There’s a guest post today (Thursday July 19th, 2012) at ThinkProgress from Francesco Femia and Caitlin Werrell at something called “The Center for Climate and Security”, yet another “action-oriented think-tank” churning out facile analyses of complex issues. Their argument in their guest post on this year’s drought, and the effect on food supply and price, is quite spectacular for the way in which it heroically avoids any mention of the “elephant in the room” when it comes to food prices : government subsidies and mandates for biofuels, especially ethanol from corn.
Femia and Werrell spend the first five paragraphs painting a grim picture of drought-stricken America (and more widely, the world) and linking it to global warming. Having sketched out the background to their argument, they then present their case:
In lieu of the recent drought, the U.S. Department of Agriculture adjusted its prediction for corn yields, the country’s largest export crop, down by 12%. This, and any subsequent adjustments, will likely impact global corn prices, but also meat and dairy prices, as corn is used for animal feed. Meanwhile, beef prices are still high from last year’s drought in Texas.
As a leading exporter of corn and soy, the U.S. is intricately linked to the global food market. Drought and crop failure in the U.S. could spike world food prices and have serious implications for places like Mexico, China, Central America and India, who rely heavily on imports of these crops, as well as animal feed.
To recap their case then: Their first point is that man-made global warming is adversely affecting the weather right now, leading to more frequent and severe droughts such as the ones this year. Their second, subsequent, point is that if the predictions of a 12% reduction in US corn production this year are correct this could have “serious implications” globally. The authors point to a swathe of hazards, from food riots to instability and even possible American military involvement in countries destabalised by rising food prices – all caused by a 12% reduction in corn this year apparently. What, the article ponders, might happen in future if worsening climate reduced production of corn and other crops even further . . .?
Bizarrely – and this is truly surreal – the article does not once make any reference, directly or obliquely, to the massive impact on food prices that government mandates and subsidies for ethanol and other biofuels are having. As an article only a few days before on ThinkProgress pointed out the scale of the diversion from food to fuel is truly massive and truly moronic:
. . .as of July 11th, this year’s corn crop is no longer projected to be history’s largest. At the same time, almost 1 billion people world wide are going hungry. However, plans remain in place to use about 40% of America’s corn crop, the world’s largest, for biofuel purposes.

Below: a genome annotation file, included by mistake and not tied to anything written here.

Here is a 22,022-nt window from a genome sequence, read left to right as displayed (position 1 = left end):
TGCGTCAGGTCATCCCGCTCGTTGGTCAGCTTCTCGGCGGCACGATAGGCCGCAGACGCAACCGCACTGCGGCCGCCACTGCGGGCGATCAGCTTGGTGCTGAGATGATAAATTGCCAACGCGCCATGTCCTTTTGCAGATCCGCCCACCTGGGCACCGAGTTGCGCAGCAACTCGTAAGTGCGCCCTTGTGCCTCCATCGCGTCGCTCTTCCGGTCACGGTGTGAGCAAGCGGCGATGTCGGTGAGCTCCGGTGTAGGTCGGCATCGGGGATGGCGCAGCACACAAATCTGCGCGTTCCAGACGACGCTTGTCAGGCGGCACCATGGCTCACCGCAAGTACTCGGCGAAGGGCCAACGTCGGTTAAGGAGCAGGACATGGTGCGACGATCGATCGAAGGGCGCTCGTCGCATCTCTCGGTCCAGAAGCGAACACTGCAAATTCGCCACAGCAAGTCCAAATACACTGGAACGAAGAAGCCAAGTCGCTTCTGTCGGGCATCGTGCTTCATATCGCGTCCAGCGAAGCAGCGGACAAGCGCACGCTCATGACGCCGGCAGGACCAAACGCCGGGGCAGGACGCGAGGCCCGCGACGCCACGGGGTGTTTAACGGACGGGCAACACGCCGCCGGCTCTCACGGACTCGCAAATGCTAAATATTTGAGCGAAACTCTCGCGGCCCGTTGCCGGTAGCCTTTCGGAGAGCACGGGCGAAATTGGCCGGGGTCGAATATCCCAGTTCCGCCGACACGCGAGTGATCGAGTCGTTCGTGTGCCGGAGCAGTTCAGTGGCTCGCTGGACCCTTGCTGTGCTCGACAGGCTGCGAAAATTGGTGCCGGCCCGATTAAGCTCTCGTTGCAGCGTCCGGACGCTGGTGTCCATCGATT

The nearly 5 billion bushels of corn that will be cordoned off for to create ethanol could feed about 412 million people for an entire year. Instead, it will be turned into 13.5 billion gallons of corn ethanol
This is an astonishingly unbiased and open-eyed article for ThinkProgress. The author points out that far from diminishing yields, this year’s crop was on track to be the largest in history before the drought struck. Even with the drought, it will be substantially higher than normal yields from twenty years or so ago. And don’t forget, the US, Europe, and many other areas of the world hold vast reserves of grain against such temporary drops in production.
No, as the author of this earlier article correctly identifies, it isn’t the mouse of drought we should be concerned about, at least immediately. It’s the elephant of diverting what should be food into a completely pointless and counter-productive attempt to create an alternative fuel. Almost half of all US corn production is earmarked for biofuels this year. Even Joe Romm argued that ethanol was stupid and in many circumstances worse than petrol. He also argued that they will “push millions into hunger” and won’t have any effect whatsoever on supposed global warming, at least not before 2050.
Femia and Werrell’s focus on the possible 12% reduction in US corn production this year is dwarfed by the diversion of a food product into a moronic attempt at making a renewable fuel that doesn’t work, costs millions, and pushes up food prices. So why don’t they even mention this, if only in their conclusion as a recommendation? In this author’s opinion, it’s unprofessional to purport to present an analysis of a serious situation that steadfastly refuses to acknowledge that in the here and now, today, it isn’t the project reduction of around 12% by drought that will affect food prices and possibly cause instability, it’s the 40% diversion into a program that many warmists pushed for, before its adverse consequences became apparent. Even the UN’s Special Rapporteur on the Right to Food himself, way back in 2008 slammed the US and Europe for taking what he termed “a criminal path” in pursuing biofuels, warning of a “horrifying” increase in deaths and disturbances that would be caused by food price rises because of biofuels.
I think readers will agree with me that a case doesn’t get much clearer than this: biofuels push up food prices, cause instability and misery for millions of the world’s poor. Do biofuels kill? I’ll leave that particular discussion to others. But perhaps Femia and Werrel and their “Center for Climate and Security” would do well to take their eyes off the mouse and acknowledge the elephant in the room.